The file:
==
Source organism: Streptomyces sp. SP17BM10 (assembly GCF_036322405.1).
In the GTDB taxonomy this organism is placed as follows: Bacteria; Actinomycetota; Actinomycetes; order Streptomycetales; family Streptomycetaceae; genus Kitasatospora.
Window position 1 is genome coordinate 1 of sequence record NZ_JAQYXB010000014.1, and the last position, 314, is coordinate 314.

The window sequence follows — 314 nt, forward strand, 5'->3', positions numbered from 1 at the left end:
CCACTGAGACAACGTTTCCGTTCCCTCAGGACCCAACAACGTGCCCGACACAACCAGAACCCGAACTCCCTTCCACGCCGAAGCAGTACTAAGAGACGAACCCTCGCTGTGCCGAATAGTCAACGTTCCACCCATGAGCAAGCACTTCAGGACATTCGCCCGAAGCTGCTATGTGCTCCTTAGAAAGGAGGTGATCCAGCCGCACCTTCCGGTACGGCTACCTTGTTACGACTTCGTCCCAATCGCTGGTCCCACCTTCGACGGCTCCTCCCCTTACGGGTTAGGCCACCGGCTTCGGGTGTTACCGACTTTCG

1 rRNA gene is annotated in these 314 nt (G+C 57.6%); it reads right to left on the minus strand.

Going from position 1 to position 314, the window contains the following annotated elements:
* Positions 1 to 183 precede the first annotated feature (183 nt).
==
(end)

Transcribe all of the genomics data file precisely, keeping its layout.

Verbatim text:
Source organism: Streptomyces sp. SP17BM10 (assembly GCF_036322405.1).
In the GTDB taxonomy this organism is placed as follows: Bacteria; Actinomycetota; Actinomycetes; order Streptomycetales; family Streptomycetaceae; genus Kitasatospora.
Window position 1 is genome coordinate 1 of sequence record NZ_JAQYXB010000014.1, and the last position, 314, is coordinate 314.

The window sequence follows — 314 nt, forward strand, 5'->3', positions numbered from 1 at the left end:
CCACTGAGACAACGTTTCCGTTCCCTCAGGACCCAACAACGTGCCCGACACAACCAGAACCCGAACTCCCTTCCACGCCGAAGCAGTACTAAGAGACGAACCCTCGCTGTGCCGAATAGTCAACGTTCCACCCATGAGCAAGCACTTCAGGACATTCGCCCGAAGCTGCTATGTGCTCCTTAGAAAGGAGGTGATCCAGCCGCACCTTCCGGTACGGCTACCTTGTTACGACTTCGTCCCAATCGCTGGTCCCACCTTCGACGGCTCCTCCCCTTACGGGTTAGGCCACCGGCTTCGGGTGTTACCGACTTTCG

1 rRNA gene is annotated in these 314 nt (G+C 57.6%); it reads right to left on the minus strand.

Going from position 1 to position 314, the window contains the following annotated elements:
* Positions 1 to 183 precede the first annotated feature (183 nt).